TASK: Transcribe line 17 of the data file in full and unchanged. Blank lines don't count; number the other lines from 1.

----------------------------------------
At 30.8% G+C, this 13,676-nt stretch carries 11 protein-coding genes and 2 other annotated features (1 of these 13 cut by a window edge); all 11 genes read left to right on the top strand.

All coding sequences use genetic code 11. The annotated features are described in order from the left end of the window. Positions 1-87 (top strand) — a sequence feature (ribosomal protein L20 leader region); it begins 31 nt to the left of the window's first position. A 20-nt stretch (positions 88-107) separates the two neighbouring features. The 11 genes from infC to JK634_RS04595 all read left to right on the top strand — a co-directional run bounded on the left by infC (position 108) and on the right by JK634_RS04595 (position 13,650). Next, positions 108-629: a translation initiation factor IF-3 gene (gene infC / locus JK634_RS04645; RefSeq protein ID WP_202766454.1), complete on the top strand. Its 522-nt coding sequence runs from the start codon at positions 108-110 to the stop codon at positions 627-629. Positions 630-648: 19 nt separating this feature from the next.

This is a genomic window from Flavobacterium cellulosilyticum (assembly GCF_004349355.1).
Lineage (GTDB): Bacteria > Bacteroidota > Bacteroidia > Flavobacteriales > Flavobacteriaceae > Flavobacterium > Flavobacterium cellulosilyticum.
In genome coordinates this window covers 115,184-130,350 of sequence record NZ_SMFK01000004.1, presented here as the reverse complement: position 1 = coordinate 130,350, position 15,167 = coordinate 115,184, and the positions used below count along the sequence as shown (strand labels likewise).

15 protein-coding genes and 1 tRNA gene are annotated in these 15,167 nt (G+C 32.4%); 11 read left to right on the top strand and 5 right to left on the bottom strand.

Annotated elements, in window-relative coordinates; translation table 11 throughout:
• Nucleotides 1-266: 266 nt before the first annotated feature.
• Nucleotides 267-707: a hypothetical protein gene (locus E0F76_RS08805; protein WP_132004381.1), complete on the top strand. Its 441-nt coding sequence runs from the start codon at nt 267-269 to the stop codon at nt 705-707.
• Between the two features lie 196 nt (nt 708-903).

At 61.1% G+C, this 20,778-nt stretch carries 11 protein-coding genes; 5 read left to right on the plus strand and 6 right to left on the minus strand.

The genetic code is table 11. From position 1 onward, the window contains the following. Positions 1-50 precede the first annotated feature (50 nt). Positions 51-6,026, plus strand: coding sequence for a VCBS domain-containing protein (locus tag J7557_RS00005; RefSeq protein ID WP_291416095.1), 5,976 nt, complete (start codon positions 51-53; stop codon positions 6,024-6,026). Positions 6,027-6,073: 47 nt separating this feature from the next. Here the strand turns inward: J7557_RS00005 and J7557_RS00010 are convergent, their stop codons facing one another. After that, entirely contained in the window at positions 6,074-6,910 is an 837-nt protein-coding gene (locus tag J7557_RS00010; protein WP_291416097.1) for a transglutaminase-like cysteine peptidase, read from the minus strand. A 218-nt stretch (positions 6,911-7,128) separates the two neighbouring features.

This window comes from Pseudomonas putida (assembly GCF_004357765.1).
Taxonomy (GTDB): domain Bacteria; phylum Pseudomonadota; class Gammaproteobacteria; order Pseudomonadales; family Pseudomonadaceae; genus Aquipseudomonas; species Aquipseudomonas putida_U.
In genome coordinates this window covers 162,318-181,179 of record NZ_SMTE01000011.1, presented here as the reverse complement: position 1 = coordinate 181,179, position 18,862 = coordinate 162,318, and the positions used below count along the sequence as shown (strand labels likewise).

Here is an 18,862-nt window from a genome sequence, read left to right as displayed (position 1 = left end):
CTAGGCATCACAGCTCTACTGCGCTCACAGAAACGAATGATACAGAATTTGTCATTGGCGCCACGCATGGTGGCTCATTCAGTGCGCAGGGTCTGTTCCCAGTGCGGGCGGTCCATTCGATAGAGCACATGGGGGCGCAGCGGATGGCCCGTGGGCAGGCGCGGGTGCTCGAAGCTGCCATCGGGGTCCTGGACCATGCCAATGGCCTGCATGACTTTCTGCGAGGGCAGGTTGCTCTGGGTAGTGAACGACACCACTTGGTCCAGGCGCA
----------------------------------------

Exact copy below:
CTAGGCATCACAGCTCTACTGCGCTCACAGAAACGAATGATACAGAATTTGTCATTGGCGCCACGCATGGTGGCTCATTCAGTGCGCAGGGTCTGTTCCCAGTGCGGGCGGTCCATTCGATAGAGCACATGGGGGCGCAGCGGATGGCCCGTGGGCAGGCGCGGGTGCTCGAAGCTGCCATCGGGGTCCTGGACCATGCCAATGGCCTGCATGACTTTCTGCGAGGGCAGGTTGCTCTGGGTAGTGAACGACACCACTTGGTCCAGGCGCA